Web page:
The company EctoLife have revealed the world’s first artificial womb facility which offers customers baby characteristics to choose from on a menu.
The facility is capable of growing 30,000 babies a year and claims to be based on over fifty years of scientific research.
The concept is the brainchild of Berlin-based Hashem Al-Ghaili, a biotechnologist and science communicator. He says the facilities will enable infertile couples to conceive a baby and become the true biological parents of their own children.
There is also an ‘Elite Package’ an offer that offers would-be parents the opportunity to genetically engineer the embryo before implanting it into the artificial womb.
Everything from eye and hair colour to strength, height, and intelligence can be chosen, and inherited genetic diseases can be avoided.
In a promotion of the company Hashem said: ‘Introducing EctoLife, the world’s first artificial womb facility, which is powered entirely by renewable energy.
Hashem believes the technology is available already, and only ethical constraints are holding the concept back from reality.
He stated: “Every single feature mentioned in the concept is 100 percent science-based and has already been achieved by scientists and engineers.
He went on ro say: “In terms of timeframe, it really depends on the ethical guidelines. Right now, research on human embryos is not allowed beyond 14 days. After 14 days, embryos must be destroyed due to ethical concerns.”
“If these ethical restrictions are relaxed, I give it 10 to 15 years before EctoLife becomes widely used everywhere,” Hashem said.
The facility features 75 highly equipped labs, with each able to accommodate up to 400 growth pods or artificial wombs.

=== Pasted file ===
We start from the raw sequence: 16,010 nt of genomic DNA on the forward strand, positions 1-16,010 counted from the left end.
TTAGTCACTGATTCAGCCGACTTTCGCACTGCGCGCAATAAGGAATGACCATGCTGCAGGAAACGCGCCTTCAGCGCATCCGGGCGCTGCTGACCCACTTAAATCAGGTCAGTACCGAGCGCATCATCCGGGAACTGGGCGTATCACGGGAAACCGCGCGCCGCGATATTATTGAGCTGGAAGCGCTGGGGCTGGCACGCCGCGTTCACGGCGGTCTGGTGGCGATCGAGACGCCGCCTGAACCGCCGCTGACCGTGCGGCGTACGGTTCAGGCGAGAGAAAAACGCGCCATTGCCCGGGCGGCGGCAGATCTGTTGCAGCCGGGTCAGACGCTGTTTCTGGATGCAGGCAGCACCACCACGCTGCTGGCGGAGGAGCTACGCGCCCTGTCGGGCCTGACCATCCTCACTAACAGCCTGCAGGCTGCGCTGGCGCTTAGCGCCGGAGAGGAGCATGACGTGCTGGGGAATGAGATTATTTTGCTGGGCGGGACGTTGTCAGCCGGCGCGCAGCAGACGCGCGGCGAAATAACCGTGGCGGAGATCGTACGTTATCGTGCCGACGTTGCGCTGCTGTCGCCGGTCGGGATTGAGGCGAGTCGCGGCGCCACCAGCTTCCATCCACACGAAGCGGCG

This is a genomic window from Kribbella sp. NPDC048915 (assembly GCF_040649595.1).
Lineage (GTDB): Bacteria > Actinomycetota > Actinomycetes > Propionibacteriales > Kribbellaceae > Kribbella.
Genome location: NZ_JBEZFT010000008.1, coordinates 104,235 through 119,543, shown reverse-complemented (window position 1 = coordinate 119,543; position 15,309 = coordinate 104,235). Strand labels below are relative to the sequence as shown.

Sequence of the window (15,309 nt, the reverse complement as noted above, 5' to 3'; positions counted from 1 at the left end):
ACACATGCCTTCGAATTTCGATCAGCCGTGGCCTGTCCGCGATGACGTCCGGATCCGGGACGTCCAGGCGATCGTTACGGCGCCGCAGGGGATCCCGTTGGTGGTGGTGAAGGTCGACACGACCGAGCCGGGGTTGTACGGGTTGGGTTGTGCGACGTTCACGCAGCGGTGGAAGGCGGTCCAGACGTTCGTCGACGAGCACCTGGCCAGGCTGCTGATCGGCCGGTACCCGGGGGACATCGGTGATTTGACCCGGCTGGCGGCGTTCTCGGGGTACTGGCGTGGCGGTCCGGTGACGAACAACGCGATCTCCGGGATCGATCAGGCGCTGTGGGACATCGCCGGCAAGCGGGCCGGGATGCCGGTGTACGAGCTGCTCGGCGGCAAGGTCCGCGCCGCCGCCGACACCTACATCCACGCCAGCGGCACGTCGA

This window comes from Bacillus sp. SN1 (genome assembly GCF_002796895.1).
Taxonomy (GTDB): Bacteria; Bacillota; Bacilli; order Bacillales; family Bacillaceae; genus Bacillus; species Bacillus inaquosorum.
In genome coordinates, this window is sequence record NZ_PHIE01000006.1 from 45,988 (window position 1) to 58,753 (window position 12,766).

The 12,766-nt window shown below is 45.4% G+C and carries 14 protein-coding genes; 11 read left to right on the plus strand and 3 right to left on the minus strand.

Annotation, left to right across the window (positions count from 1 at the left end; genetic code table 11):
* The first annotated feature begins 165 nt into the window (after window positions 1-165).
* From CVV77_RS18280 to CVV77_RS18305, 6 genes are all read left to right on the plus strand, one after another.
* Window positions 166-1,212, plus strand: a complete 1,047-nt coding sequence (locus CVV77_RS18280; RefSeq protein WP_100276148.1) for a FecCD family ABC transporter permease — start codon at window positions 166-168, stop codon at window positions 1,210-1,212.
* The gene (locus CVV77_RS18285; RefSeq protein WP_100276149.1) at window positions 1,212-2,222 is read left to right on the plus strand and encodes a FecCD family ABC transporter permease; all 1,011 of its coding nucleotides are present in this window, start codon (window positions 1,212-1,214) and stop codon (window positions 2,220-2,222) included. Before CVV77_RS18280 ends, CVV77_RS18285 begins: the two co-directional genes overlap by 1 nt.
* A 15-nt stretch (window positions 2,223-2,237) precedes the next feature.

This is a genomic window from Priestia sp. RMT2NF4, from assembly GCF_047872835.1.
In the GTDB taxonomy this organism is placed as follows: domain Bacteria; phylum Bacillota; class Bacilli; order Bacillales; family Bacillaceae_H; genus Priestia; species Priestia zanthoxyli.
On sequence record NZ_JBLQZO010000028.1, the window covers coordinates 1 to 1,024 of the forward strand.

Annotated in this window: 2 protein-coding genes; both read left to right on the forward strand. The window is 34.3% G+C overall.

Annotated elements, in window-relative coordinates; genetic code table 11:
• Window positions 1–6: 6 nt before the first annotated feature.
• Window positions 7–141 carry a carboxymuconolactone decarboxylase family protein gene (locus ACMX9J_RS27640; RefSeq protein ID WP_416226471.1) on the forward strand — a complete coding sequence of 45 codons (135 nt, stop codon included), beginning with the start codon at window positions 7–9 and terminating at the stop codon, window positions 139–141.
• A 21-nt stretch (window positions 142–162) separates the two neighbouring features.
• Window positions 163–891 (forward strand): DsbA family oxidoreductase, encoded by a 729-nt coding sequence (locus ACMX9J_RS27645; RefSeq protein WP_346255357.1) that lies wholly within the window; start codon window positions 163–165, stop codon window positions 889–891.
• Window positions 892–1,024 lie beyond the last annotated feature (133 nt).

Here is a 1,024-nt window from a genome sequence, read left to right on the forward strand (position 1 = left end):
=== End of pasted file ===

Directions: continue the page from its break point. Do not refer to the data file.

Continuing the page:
Every pod is designed to replicate the exact conditions that exist inside the mother’s uterus. A single building can incubate up to 30,000 lab-grown babies per year.
The pods are equipped with a screen that displays real-time data on the developmental progress of the baby. The data can also be viewed via a phone app.
It is broadly thought that babies recognise language and learn words while still in the womb, EctoLife growth pods feature internal speakers that play a wide range of words and music to your baby.
An app allows a choice of playlist baby listens to and the ability to sing directly to them to gain familiarity with your voice before birth.
In a statement the company summarised: “EctoLife provides you a safe, pain-free alternative that helps you deliver your baby without stress. The delivery process is smooth, convenient, and can be done with just a push of a button.”
Many critics have questioned the broader implications of an artificial womb facility and the possibility of choosing your offspring’s characteristics. Hashem has said “only ethical” questions remain, which perhaps understates the precedence such procedures set. Some have imagined an arguably not-so-wild scenario whereby a nation in the future decides to breed only the strongest, healthiest and most complete human beings, and why the implications of this would be.